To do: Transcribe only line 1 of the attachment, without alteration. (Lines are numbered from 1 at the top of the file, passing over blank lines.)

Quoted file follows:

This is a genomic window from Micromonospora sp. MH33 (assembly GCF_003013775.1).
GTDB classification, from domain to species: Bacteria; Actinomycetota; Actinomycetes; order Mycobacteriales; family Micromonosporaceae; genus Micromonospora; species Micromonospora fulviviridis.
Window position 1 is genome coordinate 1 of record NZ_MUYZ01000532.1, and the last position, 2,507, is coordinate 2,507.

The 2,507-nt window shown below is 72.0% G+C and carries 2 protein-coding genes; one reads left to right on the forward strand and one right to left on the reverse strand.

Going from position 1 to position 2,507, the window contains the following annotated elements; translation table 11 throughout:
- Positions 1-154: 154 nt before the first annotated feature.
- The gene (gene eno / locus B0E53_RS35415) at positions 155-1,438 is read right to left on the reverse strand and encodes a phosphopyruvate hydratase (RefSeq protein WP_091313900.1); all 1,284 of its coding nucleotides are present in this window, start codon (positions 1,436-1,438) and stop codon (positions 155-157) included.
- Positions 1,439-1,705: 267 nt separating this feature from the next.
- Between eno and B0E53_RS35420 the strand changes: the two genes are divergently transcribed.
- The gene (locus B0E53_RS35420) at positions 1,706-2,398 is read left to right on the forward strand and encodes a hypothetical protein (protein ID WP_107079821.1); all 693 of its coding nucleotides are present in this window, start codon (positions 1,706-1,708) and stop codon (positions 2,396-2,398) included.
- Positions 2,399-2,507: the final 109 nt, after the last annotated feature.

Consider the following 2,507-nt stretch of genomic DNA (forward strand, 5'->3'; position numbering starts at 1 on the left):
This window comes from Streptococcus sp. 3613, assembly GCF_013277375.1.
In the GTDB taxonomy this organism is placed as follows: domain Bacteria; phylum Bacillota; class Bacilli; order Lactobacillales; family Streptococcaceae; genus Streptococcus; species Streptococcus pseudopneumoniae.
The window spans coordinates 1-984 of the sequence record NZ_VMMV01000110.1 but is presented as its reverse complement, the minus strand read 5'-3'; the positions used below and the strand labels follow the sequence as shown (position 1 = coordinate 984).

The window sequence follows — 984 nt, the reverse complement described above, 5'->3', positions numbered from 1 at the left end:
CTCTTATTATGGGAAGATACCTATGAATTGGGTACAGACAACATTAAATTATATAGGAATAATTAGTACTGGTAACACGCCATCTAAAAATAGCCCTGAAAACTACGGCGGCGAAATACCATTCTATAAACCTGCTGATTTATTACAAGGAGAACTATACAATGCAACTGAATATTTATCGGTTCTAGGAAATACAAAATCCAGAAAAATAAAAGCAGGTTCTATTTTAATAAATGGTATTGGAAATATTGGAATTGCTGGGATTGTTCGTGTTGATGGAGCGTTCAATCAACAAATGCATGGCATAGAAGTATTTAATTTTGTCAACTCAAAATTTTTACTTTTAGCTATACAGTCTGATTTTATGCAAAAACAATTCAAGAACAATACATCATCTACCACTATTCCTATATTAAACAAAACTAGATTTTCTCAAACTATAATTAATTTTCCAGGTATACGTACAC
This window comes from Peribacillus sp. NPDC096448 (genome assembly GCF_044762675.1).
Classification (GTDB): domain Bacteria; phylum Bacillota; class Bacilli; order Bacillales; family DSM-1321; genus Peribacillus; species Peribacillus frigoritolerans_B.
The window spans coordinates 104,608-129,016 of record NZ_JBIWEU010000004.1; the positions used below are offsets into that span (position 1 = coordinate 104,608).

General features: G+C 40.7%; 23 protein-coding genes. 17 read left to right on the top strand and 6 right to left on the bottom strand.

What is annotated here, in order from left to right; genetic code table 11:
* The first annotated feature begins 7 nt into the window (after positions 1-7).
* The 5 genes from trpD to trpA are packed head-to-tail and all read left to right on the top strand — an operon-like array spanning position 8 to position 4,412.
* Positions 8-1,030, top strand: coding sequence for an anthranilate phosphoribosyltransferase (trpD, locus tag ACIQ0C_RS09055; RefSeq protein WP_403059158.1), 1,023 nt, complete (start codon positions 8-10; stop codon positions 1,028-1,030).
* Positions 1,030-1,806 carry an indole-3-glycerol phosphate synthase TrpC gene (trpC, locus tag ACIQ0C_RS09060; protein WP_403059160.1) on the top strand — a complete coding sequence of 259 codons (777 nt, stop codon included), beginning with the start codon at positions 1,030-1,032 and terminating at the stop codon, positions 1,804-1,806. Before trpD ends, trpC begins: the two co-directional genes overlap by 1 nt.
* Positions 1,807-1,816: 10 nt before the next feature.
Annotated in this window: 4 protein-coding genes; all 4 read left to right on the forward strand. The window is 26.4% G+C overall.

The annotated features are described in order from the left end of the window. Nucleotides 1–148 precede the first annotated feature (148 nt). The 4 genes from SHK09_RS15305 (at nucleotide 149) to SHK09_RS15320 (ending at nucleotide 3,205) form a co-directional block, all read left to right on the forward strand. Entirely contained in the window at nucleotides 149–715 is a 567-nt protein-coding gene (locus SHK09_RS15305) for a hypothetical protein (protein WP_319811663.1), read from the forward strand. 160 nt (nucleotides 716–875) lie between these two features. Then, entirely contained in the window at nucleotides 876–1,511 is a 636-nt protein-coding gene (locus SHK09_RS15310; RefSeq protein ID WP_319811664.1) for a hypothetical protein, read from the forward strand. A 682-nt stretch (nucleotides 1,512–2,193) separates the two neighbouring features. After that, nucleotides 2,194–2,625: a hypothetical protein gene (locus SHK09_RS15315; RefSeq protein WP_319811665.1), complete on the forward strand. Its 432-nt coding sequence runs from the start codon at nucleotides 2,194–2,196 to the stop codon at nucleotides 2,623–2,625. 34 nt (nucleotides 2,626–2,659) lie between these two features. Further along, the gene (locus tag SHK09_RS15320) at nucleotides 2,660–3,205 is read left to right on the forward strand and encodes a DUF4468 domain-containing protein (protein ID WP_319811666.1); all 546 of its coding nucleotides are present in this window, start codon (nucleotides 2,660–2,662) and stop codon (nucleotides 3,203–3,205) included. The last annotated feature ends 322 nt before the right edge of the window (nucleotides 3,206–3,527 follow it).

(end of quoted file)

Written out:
This is a genomic window from Micromonospora sp. MH33 (assembly GCF_003013775.1).